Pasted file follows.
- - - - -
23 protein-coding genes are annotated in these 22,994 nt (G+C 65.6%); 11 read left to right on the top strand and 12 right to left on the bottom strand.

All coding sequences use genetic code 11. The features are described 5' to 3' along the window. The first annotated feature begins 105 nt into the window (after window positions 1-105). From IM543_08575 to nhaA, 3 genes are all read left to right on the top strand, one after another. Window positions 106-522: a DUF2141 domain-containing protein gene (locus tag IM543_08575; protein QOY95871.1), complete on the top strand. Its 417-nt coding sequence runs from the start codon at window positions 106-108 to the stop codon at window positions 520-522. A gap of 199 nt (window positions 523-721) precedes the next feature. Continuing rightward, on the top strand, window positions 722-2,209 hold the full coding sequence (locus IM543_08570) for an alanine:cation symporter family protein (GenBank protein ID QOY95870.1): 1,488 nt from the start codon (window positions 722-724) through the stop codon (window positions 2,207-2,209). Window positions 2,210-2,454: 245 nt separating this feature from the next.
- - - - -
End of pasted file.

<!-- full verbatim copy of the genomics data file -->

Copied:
23 protein-coding genes are annotated in these 22,994 nt (G+C 65.6%); 11 read left to right on the top strand and 12 right to left on the bottom strand.

All coding sequences use genetic code 11. The features are described 5' to 3' along the window. The first annotated feature begins 105 nt into the window (after window positions 1-105). From IM543_08575 to nhaA, 3 genes are all read left to right on the top strand, one after another. Window positions 106-522: a DUF2141 domain-containing protein gene (locus tag IM543_08575; protein QOY95871.1), complete on the top strand. Its 417-nt coding sequence runs from the start codon at window positions 106-108 to the stop codon at window positions 520-522. A gap of 199 nt (window positions 523-721) precedes the next feature. Continuing rightward, on the top strand, window positions 722-2,209 hold the full coding sequence (locus IM543_08570) for an alanine:cation symporter family protein (GenBank protein ID QOY95870.1): 1,488 nt from the start codon (window positions 722-724) through the stop codon (window positions 2,207-2,209). Window positions 2,210-2,454: 245 nt separating this feature from the next.